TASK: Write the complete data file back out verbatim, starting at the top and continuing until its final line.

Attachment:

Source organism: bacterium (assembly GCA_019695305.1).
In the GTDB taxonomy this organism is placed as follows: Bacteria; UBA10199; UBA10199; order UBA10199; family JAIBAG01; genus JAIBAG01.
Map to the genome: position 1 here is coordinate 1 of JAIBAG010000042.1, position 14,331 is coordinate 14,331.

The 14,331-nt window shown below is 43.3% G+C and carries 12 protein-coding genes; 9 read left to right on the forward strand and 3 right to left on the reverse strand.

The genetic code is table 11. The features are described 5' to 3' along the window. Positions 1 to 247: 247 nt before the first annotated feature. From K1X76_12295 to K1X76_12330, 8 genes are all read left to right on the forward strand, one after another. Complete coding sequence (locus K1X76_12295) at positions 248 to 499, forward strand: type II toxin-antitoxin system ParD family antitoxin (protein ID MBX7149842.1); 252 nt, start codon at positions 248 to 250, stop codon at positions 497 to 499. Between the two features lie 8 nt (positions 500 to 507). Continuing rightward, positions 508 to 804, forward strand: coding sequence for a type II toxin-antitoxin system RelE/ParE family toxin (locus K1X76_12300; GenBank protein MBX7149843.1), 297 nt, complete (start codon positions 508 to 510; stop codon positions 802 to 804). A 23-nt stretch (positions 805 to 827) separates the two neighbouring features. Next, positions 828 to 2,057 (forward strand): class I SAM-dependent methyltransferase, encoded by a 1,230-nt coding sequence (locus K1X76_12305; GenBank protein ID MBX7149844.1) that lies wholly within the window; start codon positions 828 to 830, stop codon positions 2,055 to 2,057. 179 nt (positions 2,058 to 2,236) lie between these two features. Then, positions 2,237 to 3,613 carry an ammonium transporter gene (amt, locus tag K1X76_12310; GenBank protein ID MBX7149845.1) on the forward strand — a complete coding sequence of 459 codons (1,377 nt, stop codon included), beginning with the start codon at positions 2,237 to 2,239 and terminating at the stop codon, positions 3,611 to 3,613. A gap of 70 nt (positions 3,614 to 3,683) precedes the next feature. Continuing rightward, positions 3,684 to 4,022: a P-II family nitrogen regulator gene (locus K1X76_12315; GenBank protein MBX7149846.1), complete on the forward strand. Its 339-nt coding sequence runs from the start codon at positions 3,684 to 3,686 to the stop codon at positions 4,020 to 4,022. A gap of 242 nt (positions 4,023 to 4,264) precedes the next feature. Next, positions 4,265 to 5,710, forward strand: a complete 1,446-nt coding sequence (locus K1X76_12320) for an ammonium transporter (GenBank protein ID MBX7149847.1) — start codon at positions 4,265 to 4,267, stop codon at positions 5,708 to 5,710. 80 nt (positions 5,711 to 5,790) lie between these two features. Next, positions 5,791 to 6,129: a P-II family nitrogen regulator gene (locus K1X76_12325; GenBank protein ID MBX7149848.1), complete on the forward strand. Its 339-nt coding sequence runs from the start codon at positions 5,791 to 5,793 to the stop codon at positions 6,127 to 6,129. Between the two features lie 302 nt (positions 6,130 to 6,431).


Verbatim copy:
Source organism: bacterium (assembly GCA_019695305.1).
In the GTDB taxonomy this organism is placed as follows: Bacteria; UBA10199; UBA10199; order UBA10199; family JAIBAG01; genus JAIBAG01.
Map to the genome: position 1 here is coordinate 1 of JAIBAG010000042.1, position 14,331 is coordinate 14,331.

The 14,331-nt window shown below is 43.3% G+C and carries 12 protein-coding genes; 9 read left to right on the forward strand and 3 right to left on the reverse strand.

The genetic code is table 11. The features are described 5' to 3' along the window. Positions 1 to 247: 247 nt before the first annotated feature. From K1X76_12295 to K1X76_12330, 8 genes are all read left to right on the forward strand, one after another. Complete coding sequence (locus K1X76_12295) at positions 248 to 499, forward strand: type II toxin-antitoxin system ParD family antitoxin (protein ID MBX7149842.1); 252 nt, start codon at positions 248 to 250, stop codon at positions 497 to 499. Between the two features lie 8 nt (positions 500 to 507). Continuing rightward, positions 508 to 804, forward strand: coding sequence for a type II toxin-antitoxin system RelE/ParE family toxin (locus K1X76_12300; GenBank protein MBX7149843.1), 297 nt, complete (start codon positions 508 to 510; stop codon positions 802 to 804). A 23-nt stretch (positions 805 to 827) separates the two neighbouring features. Next, positions 828 to 2,057 (forward strand): class I SAM-dependent methyltransferase, encoded by a 1,230-nt coding sequence (locus K1X76_12305; GenBank protein ID MBX7149844.1) that lies wholly within the window; start codon positions 828 to 830, stop codon positions 2,055 to 2,057. 179 nt (positions 2,058 to 2,236) lie between these two features. Then, positions 2,237 to 3,613 carry an ammonium transporter gene (amt, locus tag K1X76_12310; GenBank protein ID MBX7149845.1) on the forward strand — a complete coding sequence of 459 codons (1,377 nt, stop codon included), beginning with the start codon at positions 2,237 to 2,239 and terminating at the stop codon, positions 3,611 to 3,613. A gap of 70 nt (positions 3,614 to 3,683) precedes the next feature. Continuing rightward, positions 3,684 to 4,022: a P-II family nitrogen regulator gene (locus K1X76_12315; GenBank protein MBX7149846.1), complete on the forward strand. Its 339-nt coding sequence runs from the start codon at positions 3,684 to 3,686 to the stop codon at positions 4,020 to 4,022. A gap of 242 nt (positions 4,023 to 4,264) precedes the next feature. Next, positions 4,265 to 5,710, forward strand: a complete 1,446-nt coding sequence (locus K1X76_12320) for an ammonium transporter (GenBank protein ID MBX7149847.1) — start codon at positions 4,265 to 4,267, stop codon at positions 5,708 to 5,710. 80 nt (positions 5,711 to 5,790) lie between these two features. Next, positions 5,791 to 6,129: a P-II family nitrogen regulator gene (locus K1X76_12325; GenBank protein ID MBX7149848.1), complete on the forward strand. Its 339-nt coding sequence runs from the start codon at positions 5,791 to 5,793 to the stop codon at positions 6,127 to 6,129. Between the two features lie 302 nt (positions 6,130 to 6,431).